Between football, basketball and forensics obligations, little time remains for Seabury Academy sophomore Skyler Malone to focus on his tennis game during the year.
“I kind of figured it would be a little difficult because I knew I was going to be playing some tougher guys who play all year round,” Malone said. “I play three different sports, so it’s hard to go out and practice every day.”
On Monday afternoon, Malone learned firsthand the difference between the three-month competitors and the year-round players. He gave up a three-game lead and fell at No. 3 singles in one of the Seahawks’ closest matches on their home courts.
Ultimately, Seabury dropped a 9-0 decision against Maranatha Academy.
“This team that we played today was by far the best competition we’ve seen all year,” Seabury coach Scott Elwell said. “If you look at some of these other kids, their top five guys play year-round. They all have private coaches.”
Part of the dilemma facing Seabury’s tennis players is a unique rule put in place at Seabury that requires all students to participate in at least one after-school program per trimester. Students can mix and match athletics with drama and theater, forensics and journalism programs.
That makes finding time for one particular sport more difficult.
“I think that makes for well-rounded kids,” Elwell said. “I like the fact that here they have to be involved. You can’t just slip through the cracks and coast through high school.”
Malone said he enjoyed having so many options. As for his tennis game, he said that had improved greatly over the course of the season.
On Monday, Malone led Maranatha’s Matt Metcalf, 4-1, before Metcalf won seven of the next eight games to win, 8-5.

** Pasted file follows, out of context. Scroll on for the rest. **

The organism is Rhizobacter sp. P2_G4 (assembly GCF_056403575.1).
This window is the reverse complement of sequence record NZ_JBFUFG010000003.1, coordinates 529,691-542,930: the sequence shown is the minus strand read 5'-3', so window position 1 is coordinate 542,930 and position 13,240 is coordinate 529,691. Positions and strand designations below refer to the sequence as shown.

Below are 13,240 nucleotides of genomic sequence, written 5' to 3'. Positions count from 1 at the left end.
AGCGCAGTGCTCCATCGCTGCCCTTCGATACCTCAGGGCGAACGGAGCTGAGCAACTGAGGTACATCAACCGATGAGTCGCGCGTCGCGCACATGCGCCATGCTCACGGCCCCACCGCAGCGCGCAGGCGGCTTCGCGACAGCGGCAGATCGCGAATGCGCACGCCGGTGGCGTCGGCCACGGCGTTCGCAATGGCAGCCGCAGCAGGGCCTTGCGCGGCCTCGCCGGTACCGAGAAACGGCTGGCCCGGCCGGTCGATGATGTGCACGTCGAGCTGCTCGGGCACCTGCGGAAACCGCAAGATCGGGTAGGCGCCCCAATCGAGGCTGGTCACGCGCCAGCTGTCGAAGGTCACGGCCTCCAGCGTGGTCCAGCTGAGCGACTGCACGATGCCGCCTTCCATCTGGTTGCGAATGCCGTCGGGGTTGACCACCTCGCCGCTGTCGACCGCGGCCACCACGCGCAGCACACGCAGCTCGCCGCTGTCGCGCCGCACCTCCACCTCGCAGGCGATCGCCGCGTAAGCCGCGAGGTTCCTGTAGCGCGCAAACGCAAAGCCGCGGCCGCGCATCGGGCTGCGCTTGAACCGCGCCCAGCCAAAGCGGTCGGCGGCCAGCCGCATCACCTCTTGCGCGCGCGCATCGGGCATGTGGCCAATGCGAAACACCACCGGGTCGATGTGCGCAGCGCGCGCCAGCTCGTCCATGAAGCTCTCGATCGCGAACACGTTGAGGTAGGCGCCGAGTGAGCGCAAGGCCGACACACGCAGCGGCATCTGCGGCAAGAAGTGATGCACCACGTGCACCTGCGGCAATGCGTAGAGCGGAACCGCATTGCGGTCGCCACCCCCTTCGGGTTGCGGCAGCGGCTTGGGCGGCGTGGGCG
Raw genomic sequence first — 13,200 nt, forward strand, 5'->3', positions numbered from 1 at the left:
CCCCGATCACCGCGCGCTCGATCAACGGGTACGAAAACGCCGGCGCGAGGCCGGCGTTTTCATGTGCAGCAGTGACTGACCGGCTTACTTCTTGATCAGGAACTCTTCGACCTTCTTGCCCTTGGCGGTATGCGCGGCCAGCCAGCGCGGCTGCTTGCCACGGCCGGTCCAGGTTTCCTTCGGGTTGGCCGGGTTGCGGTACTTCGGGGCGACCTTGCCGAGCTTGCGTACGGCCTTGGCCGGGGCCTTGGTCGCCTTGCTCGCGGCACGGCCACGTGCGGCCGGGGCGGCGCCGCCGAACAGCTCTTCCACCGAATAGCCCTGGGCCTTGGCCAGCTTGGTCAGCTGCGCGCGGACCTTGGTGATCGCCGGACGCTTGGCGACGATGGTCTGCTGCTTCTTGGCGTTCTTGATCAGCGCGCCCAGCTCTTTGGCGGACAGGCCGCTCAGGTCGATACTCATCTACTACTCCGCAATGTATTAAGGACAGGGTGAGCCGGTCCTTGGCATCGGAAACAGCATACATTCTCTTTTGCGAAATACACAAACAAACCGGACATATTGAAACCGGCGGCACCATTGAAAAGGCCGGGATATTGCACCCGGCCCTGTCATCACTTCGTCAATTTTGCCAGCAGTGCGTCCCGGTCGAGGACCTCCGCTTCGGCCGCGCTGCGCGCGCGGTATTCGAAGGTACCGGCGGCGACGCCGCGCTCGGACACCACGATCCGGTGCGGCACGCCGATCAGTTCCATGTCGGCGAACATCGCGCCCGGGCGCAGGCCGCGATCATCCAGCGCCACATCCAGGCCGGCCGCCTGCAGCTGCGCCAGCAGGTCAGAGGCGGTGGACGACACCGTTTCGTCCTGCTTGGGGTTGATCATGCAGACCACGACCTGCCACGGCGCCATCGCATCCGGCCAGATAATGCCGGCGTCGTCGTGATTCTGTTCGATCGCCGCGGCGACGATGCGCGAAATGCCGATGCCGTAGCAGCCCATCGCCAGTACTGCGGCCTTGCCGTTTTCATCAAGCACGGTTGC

“He just started lobbing it over the top of me, and I couldn’t adjust,” Malone said. “I came out strong, and he figured my game out.”
At No. 4 singles, Seabury’s Zach Silvers fell, 8-5, against Kraig Pierce in the Seahawks’ other closest match.
“They just have a lot of good players,” said freshman Kansas Fiori-Brown, Seabury’s top singles player who lost, 8-0. “They have more experience.”
Still, Elwell cited his team’s vast improvement during the year. This is only the second season that Seabury has fielded an all-boys tennis team.
“I think that if our team played our team from last year, we would dominate that team,” Elwell said. “That makes me feel good. It’s going to be a process really getting these kids on board with playing year-round and getting to the point where they feel confident that they can win.”
Seabury takes on K.C. Sumner on Wednesday in the regular-season finale and could see Maranatha again on Thursday. That’s when the Seahawks begin the eight-team Class 3-2-1A Marysville regional.
“These next couple of days we’ve got to come out and practice hard,” Malone said, “and come regionals, we’ve just got to fight.”